When you watch or listen to a political debate programme, and you hear someone saying something like ‘I am not against all development, but…’ or ‘I don’t dispute the need for more housing, but…’, take it as a cue: you can now get up and grab a beer from the fridge without missing anything. You can safely assume that the next few minutes will consist of some lame, contrived excuses for nimbyism.
One of these excuses, which seems superficially plausible, goes something like this:
At some point in the distant future, it might become permissible to touch one or two blades of grass – but this has to be the absolute last resort. First, every other conceivable option has to be exhausted. These other options are then presented as almost endless. The country, the story goes, is full of derelict homes that could be brought back into use, brownfield land lying idle, and decaying neighbourhoods that could flourish once again if only they were given a little shove. Why despoil the countryside as long as so many opportunities for urban redevelopment remain?
It sounds superficially attractive because it appeals to our aversion against waste and inefficiency. We would not buy a new computer and throw away the old one just because it is running a little slowly. We would simply delete a few files and run a spyware scan. Presented in this way, it sounds as if ‘urban redevelopment’ meant no more than applying the basic principles of good housekeeping to the realm of city planning.
It seems, in fact, so obvious that one wonders where the catch is. If ‘urban renewal’ is such a no-brainer, why is it not already happening? Why would anyone build a new house, if all it takes is to wash the graffiti off an existing one, and clear out the spiders’ webs? There are also costs associated with connecting new settlements to existing ones, and these are broadly internalised through ‘Section 106’ agreements. Why would a developer want to incur them, if they can be so easily avoided?
Browse through nimby campaign materials, and you will look in vain for an explanation. You will be repeatedly assured about the allegedly limitless opportunities for urban regeneration, but only in the most unspecific of terms. Where are all those hidden treasures that just need a little dusting off?
There are occasional glimpses of greater clarity, though, and they are enough to give you us an idea about why the nimby movement prefers vagueness. When Simon Jenkins, the anti-housing tsar, talks about ‘urban renewal’, what he has in mind is shoving people into northern towns characterised by a declining population. So what is behind the brownfield site/urban renewal myth is a simple aggregation fallacy: a house is a house is a house. Who cares whether it is in London or in Sunderland?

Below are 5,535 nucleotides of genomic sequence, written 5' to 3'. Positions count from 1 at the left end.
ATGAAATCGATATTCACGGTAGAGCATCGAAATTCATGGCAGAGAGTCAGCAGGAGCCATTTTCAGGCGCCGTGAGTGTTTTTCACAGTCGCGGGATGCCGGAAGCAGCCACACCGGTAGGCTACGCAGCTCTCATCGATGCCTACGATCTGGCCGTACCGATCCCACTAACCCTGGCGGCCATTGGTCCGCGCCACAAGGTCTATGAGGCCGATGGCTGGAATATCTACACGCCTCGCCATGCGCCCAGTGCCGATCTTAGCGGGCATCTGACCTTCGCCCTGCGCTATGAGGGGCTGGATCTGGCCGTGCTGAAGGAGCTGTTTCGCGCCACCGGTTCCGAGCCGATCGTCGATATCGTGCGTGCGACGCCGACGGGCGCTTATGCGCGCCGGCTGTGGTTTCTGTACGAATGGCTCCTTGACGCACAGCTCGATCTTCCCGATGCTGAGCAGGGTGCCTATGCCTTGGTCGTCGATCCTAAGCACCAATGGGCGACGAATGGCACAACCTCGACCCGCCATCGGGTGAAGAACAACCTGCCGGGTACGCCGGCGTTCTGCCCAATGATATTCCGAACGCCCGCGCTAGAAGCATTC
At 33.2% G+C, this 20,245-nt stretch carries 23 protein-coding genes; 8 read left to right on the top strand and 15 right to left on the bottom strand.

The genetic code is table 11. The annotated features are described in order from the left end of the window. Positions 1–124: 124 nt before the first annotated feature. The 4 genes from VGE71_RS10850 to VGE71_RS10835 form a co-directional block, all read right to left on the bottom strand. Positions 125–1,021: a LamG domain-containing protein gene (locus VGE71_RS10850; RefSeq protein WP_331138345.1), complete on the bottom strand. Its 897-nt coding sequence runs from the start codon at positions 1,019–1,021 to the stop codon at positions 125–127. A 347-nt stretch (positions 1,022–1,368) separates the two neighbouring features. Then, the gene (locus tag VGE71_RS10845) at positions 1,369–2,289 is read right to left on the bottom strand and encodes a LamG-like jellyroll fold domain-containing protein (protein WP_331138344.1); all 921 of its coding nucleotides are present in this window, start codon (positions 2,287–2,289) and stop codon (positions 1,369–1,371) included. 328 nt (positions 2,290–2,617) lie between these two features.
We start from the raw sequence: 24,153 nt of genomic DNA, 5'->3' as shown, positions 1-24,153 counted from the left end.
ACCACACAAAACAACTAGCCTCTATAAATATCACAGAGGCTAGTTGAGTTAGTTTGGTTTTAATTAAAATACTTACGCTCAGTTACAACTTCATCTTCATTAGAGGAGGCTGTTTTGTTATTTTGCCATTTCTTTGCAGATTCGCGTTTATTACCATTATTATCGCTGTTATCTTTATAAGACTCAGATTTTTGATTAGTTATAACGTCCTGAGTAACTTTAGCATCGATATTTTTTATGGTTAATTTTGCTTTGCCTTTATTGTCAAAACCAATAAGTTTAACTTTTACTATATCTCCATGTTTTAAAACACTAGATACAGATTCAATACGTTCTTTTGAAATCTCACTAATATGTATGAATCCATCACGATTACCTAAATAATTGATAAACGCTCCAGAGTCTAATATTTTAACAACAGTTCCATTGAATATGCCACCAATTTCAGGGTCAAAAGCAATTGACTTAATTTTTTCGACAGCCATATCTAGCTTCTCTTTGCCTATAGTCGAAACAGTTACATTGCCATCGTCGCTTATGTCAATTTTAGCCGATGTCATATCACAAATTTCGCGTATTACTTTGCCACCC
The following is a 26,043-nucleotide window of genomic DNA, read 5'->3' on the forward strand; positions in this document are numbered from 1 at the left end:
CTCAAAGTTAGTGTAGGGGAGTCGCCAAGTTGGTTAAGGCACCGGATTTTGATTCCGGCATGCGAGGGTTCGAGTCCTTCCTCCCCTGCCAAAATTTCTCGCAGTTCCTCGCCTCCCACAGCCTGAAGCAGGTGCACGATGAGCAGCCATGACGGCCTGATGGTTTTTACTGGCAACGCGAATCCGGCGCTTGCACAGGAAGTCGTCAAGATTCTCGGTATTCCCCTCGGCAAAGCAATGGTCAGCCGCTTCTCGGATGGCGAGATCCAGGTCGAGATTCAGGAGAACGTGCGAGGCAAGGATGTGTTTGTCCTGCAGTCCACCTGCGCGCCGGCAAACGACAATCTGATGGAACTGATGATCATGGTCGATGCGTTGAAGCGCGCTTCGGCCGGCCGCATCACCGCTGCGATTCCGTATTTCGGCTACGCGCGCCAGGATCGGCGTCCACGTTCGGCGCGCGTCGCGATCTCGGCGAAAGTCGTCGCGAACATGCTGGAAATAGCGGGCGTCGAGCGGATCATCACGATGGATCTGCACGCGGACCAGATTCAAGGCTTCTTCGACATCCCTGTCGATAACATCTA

The trouble is, once we accept the fallacy of treating the whole of the UK as one single housing market, it would be consistent to go a step further, and include the rest of Europe as well. One could then argue that as long as Spain is full of empty flats and houses, no square inch of the British greenbelt must be touched. Why don’t you move to Seseña, and stop blocking Simon Jenkins’ view?
There is no need to spell out the errors in this line of thinking. The geographical ‘rebalancing’ of the economy has been a policy objective for ages, and it is not for a lack of ambition or public expenditure that it has not had much effect. The reality is that the centres of economic gravity shift over time, and the drivers behind this are not well understood. What we do know is that settlement patterns tend to shift with them. We should allow them to shift, rather than fossilise a settlement pattern that evolved around the economic geography of the past. The UK’s settlement pattern of today should reflect where the people currently alive want to live, not where their ancestors wanted to live. This is why ‘renewing’ existing urban areas forever is not an answer. You don’t need to throw away your computer just because it is getting slow, but if you need to run a modern software programme, repairing your old Commodore Amiga yet another time won’t do.
That is why there is nothing wrong with building on greenbelt land in the south-east, even if there are still three empty homes in Barrow-in-Furness and two brownfield sites in Sunderland left. Given the abundance of undeveloped land, urban expansion is also easily reconcilable with protecting genuinely attractive parts of the countryside. We should abolish all green belts, and allow cities to expand according to where people want to live.